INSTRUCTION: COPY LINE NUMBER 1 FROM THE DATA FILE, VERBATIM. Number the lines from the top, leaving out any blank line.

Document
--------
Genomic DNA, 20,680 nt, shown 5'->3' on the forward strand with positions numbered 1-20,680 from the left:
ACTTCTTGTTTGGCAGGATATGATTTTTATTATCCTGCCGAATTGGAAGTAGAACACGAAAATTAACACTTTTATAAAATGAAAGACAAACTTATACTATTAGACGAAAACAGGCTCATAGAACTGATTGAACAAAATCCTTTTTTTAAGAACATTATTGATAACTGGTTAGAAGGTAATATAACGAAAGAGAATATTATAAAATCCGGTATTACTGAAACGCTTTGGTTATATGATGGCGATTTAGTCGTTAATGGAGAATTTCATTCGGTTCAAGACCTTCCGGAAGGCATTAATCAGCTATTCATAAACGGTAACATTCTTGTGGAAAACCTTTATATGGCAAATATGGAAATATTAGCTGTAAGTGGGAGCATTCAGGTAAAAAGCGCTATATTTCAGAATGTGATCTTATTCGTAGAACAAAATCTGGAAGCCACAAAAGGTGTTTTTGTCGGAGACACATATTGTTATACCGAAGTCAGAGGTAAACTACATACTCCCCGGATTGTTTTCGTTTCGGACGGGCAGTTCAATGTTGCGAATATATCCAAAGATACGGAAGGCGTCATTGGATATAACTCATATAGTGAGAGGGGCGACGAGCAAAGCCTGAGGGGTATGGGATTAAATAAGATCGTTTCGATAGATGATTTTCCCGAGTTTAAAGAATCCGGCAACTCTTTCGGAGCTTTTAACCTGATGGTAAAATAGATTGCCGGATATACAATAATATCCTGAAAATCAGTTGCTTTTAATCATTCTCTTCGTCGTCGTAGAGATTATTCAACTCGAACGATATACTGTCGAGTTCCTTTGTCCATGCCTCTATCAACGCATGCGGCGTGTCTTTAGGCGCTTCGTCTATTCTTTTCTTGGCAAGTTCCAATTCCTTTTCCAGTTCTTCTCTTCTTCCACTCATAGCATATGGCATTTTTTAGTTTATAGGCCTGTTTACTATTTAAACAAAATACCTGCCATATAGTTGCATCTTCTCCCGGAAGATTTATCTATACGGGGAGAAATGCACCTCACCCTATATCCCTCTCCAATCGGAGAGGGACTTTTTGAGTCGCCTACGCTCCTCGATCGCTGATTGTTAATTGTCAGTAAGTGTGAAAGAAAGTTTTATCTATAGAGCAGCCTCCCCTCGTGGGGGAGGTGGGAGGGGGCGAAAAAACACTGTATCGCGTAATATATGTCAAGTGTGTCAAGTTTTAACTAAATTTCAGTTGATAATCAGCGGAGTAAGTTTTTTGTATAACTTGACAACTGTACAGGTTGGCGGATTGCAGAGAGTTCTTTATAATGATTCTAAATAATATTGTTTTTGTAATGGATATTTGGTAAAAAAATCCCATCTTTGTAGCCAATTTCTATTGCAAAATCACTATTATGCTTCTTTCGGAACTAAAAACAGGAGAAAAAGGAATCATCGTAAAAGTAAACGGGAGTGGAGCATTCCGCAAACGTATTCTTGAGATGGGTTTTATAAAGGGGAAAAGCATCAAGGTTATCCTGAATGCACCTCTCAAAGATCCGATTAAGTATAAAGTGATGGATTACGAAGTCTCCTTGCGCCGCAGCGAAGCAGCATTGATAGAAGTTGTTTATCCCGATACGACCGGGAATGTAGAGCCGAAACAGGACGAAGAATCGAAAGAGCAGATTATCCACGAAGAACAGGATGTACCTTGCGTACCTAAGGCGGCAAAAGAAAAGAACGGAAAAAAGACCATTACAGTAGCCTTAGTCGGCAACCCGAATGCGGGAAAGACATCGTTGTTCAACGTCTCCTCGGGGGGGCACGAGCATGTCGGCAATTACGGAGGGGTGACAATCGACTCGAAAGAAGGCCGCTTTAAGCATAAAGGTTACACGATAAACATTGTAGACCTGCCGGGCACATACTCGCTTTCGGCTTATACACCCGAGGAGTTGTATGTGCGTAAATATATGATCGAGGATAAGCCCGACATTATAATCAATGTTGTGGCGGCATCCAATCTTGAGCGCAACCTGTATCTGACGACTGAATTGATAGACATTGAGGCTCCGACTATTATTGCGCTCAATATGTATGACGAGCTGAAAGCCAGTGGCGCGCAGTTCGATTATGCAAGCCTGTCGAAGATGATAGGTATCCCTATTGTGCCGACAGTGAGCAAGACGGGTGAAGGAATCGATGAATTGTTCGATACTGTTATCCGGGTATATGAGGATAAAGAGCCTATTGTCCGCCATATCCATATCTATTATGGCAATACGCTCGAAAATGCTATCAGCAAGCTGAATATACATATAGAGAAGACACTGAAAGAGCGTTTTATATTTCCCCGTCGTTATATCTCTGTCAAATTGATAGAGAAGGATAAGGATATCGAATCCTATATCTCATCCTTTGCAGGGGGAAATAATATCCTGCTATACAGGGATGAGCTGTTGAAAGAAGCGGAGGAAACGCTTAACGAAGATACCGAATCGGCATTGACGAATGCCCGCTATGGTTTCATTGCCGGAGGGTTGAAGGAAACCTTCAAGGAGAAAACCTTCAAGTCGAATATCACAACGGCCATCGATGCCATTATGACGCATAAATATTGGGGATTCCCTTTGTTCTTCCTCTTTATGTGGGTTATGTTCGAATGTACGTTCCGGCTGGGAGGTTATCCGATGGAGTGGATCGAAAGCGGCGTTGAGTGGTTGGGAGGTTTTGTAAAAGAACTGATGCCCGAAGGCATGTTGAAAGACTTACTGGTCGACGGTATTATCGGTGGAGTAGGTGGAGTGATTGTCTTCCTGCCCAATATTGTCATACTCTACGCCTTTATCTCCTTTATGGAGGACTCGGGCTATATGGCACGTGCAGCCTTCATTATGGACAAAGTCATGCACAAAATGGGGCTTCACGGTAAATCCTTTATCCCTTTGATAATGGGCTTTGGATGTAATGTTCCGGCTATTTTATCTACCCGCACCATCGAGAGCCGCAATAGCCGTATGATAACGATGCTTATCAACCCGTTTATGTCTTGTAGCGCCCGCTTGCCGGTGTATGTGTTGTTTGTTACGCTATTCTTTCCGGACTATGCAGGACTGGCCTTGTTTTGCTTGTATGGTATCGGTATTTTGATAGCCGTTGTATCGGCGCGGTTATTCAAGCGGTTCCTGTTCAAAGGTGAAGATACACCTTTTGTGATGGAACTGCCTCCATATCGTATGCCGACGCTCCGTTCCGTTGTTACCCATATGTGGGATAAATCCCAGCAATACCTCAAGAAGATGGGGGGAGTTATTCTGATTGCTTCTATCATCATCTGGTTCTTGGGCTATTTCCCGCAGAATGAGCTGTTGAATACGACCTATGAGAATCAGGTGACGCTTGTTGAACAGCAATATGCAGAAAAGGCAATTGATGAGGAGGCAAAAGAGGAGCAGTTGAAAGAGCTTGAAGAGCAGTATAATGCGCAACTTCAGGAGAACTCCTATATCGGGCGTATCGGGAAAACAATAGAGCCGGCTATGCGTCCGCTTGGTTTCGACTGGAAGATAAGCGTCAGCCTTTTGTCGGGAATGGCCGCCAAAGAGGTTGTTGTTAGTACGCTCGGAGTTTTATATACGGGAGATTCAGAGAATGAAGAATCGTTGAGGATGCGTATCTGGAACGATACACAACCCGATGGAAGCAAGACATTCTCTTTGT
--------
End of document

Genomic DNA, 20,680 nt, shown 5'->3' on the forward strand with positions numbered 1-20,680 from the left: